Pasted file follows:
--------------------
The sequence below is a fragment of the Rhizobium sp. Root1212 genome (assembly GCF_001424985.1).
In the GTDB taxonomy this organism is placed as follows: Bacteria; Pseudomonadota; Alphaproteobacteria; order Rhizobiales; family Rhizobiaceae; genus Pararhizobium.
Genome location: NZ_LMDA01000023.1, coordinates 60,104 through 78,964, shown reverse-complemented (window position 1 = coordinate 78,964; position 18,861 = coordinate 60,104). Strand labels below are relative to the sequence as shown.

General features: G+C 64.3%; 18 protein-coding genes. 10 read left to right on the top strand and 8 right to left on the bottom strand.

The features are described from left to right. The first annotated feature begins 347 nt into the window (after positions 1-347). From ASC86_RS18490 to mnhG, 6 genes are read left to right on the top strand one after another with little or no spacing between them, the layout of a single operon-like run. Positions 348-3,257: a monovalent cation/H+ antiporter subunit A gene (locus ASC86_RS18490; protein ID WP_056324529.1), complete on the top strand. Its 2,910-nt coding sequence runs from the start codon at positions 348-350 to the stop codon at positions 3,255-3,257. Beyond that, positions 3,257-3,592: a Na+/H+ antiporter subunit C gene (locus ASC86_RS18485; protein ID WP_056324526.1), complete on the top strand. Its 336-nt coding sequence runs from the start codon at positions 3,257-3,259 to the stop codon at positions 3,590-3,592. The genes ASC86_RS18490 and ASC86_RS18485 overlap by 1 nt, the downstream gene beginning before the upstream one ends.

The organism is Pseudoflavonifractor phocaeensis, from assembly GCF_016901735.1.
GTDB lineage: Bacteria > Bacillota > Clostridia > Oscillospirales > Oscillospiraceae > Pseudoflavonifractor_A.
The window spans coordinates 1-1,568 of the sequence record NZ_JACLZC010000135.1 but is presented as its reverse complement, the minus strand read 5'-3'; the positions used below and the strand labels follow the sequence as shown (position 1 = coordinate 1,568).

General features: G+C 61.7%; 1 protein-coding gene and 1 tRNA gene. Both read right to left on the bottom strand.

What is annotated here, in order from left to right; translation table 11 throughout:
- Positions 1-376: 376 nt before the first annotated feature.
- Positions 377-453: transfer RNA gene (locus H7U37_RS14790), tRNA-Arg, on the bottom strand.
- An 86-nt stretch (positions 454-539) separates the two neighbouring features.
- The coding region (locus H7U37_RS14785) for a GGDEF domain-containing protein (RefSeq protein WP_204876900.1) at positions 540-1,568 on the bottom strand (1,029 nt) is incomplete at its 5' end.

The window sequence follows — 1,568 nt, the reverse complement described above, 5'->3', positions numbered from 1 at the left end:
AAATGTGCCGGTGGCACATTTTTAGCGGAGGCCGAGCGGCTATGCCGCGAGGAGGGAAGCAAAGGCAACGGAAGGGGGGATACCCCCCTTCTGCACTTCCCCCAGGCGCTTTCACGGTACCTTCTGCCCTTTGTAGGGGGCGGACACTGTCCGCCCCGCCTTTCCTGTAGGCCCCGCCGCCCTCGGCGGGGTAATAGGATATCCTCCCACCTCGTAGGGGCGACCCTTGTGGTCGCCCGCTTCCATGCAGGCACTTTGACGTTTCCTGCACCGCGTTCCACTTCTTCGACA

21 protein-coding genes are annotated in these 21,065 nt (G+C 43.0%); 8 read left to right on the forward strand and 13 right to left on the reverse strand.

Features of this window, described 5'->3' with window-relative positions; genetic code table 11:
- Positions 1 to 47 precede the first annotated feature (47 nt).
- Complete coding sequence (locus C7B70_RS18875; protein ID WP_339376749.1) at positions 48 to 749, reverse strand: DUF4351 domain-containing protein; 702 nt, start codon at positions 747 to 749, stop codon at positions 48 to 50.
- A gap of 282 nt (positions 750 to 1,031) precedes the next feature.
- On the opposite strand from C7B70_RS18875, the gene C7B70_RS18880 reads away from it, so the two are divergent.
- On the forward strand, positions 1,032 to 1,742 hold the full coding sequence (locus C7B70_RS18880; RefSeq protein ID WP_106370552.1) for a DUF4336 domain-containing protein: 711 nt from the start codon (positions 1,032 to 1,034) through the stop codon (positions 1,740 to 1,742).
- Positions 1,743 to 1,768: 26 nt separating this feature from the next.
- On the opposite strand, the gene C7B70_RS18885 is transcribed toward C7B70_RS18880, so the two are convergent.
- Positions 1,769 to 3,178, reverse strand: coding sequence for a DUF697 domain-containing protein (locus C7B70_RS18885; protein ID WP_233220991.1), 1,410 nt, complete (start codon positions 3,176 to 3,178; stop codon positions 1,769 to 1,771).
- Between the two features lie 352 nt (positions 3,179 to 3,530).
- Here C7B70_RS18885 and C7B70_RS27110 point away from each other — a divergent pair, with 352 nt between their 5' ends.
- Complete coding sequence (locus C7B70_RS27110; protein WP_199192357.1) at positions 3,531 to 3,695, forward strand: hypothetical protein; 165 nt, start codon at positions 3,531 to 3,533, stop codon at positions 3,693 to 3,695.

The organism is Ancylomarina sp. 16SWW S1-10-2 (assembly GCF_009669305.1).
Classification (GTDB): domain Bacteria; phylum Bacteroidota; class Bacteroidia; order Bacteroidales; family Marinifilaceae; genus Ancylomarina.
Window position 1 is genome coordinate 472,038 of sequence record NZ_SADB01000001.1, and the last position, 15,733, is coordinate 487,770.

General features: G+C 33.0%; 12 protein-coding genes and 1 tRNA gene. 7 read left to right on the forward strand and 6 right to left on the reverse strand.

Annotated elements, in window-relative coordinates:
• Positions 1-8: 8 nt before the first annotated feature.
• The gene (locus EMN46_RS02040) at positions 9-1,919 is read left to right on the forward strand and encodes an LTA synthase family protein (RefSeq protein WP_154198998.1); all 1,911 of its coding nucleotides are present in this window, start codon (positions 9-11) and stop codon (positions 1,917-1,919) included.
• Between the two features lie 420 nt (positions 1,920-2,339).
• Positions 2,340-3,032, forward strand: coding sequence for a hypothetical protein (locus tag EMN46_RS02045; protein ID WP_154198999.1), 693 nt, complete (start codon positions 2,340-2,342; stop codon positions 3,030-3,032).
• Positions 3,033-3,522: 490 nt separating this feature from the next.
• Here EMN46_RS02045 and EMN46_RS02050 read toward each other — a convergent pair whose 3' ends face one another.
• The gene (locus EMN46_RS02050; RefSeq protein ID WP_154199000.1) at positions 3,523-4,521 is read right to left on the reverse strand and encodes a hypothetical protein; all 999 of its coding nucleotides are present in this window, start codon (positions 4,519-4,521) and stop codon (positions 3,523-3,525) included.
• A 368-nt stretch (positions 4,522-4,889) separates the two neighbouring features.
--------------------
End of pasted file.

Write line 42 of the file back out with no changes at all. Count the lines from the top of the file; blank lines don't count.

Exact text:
• A 368-nt stretch (positions 4,522-4,889) separates the two neighbouring features.